The Consumer Society and the Postmodern City

The Consumer Society and the Postmodern City

The Consumer Society and the Postmodern City

The Consumer Society and the Postmodern City

Synopsis

Working through the often controversial ideas of the consumer society's most influential theorists, this text assesses the ways in which consumerism is reshaping the nature and meaning of the city.

Excerpt

postmodern society engages its members primarily in their capacity as consumers rather than producers. That difference is seminal.

(Bauman 2000, 76)

no more 'productive' or 'unproductive' consumption, only a reproductive consumption.

(Baudrillard 1993a, 28)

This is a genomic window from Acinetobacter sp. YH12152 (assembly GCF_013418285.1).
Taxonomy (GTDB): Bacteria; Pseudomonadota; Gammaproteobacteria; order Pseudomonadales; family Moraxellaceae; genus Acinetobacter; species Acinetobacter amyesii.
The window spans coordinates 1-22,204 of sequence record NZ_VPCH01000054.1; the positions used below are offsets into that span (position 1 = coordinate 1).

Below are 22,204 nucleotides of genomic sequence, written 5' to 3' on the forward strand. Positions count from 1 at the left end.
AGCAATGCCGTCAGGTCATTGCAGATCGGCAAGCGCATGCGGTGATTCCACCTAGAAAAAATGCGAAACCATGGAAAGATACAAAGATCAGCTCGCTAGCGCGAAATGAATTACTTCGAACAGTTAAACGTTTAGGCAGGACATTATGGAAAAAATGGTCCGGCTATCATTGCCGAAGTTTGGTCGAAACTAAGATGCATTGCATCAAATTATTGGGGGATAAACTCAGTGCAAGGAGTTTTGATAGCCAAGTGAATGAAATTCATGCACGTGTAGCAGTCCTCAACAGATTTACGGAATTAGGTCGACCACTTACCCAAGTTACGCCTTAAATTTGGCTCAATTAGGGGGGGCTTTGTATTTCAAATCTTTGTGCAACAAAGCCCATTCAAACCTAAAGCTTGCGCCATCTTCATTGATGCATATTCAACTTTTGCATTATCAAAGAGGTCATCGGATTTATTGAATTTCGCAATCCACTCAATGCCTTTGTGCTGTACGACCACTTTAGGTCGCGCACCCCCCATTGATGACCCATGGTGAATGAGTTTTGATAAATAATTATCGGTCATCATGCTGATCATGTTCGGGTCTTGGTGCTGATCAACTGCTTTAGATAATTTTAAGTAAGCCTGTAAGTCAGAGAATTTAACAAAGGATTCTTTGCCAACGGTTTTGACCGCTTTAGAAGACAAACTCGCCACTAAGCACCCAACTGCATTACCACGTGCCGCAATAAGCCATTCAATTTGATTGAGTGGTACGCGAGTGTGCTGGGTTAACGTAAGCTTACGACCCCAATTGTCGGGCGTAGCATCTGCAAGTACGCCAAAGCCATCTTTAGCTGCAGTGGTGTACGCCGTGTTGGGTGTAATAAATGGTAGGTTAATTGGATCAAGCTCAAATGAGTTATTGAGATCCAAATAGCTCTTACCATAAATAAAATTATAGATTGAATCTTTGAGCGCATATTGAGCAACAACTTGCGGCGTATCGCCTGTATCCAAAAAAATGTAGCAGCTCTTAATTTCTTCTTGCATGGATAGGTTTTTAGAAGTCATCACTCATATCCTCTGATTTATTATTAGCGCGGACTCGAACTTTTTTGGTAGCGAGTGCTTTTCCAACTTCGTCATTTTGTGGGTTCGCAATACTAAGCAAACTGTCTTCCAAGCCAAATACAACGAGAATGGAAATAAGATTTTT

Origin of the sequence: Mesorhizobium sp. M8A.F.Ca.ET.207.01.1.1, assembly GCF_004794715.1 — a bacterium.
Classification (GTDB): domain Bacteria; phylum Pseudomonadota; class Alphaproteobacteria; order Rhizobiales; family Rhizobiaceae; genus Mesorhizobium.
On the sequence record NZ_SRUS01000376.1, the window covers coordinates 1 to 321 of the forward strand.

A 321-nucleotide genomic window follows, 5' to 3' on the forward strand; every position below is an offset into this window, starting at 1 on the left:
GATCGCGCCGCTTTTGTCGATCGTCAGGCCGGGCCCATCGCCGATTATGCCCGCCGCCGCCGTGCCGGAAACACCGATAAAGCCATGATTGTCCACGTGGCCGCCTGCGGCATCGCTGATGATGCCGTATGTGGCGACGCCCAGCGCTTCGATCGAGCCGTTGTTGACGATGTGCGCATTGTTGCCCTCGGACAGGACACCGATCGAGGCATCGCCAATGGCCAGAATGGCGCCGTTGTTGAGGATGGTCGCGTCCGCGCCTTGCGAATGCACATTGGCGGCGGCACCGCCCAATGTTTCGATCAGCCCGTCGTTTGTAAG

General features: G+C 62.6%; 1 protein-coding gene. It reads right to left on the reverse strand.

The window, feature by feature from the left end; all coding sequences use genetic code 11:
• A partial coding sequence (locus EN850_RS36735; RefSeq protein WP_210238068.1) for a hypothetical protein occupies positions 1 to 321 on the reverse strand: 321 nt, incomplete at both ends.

According to Wyrwa (1998, 432), the Middle Ages had no single term corresponding to what we now matter-of-factly refer to as 'consumption': 'Only with the advent of mercantilism, devoted to the fiscal interests of the sovereign, does the Latin derivative "consumption" begin to take on real meaning'. Consumption only came to be recognized as such when the opportunities it afforded for taxation were recognized. From this point on, consumption has commanded ever-greater attention, though never before has consumption been seen as meriting the level of attention it is currently afforded. Over the past decade or so, there has been a veritable explosion of interest in the topic, putting it firmly on the map of concepts of fundamental importance to the social scientist, of whatever stripe or disciplinary background (Miller 1995). Some may, of course, regard this turn towards consumption as little more than academic fad and fashion. There is, no doubt, an element of truth in such an assessment. Nonetheless, the current wave of interest in the topic arguably marks a far more profound recognition that consumption is increasingly vital to the survival of capitalism. Within the social sciences, consumption has shifted from a position where it could, without too many difficulties, be effectively sidelined, to one where an acknowledgement, appreciation and understanding of its role has become increasingly important. Whilst it is true that consumption has been subject to cyclical attention-swings in the past, the current level of attention seems to be of an entirely different order. To claim that contemporary capitalist societies need to be understood, first and foremost, as 'consumer societies' is not, of course, uncontroversial. Even more contentious is to reserve the term

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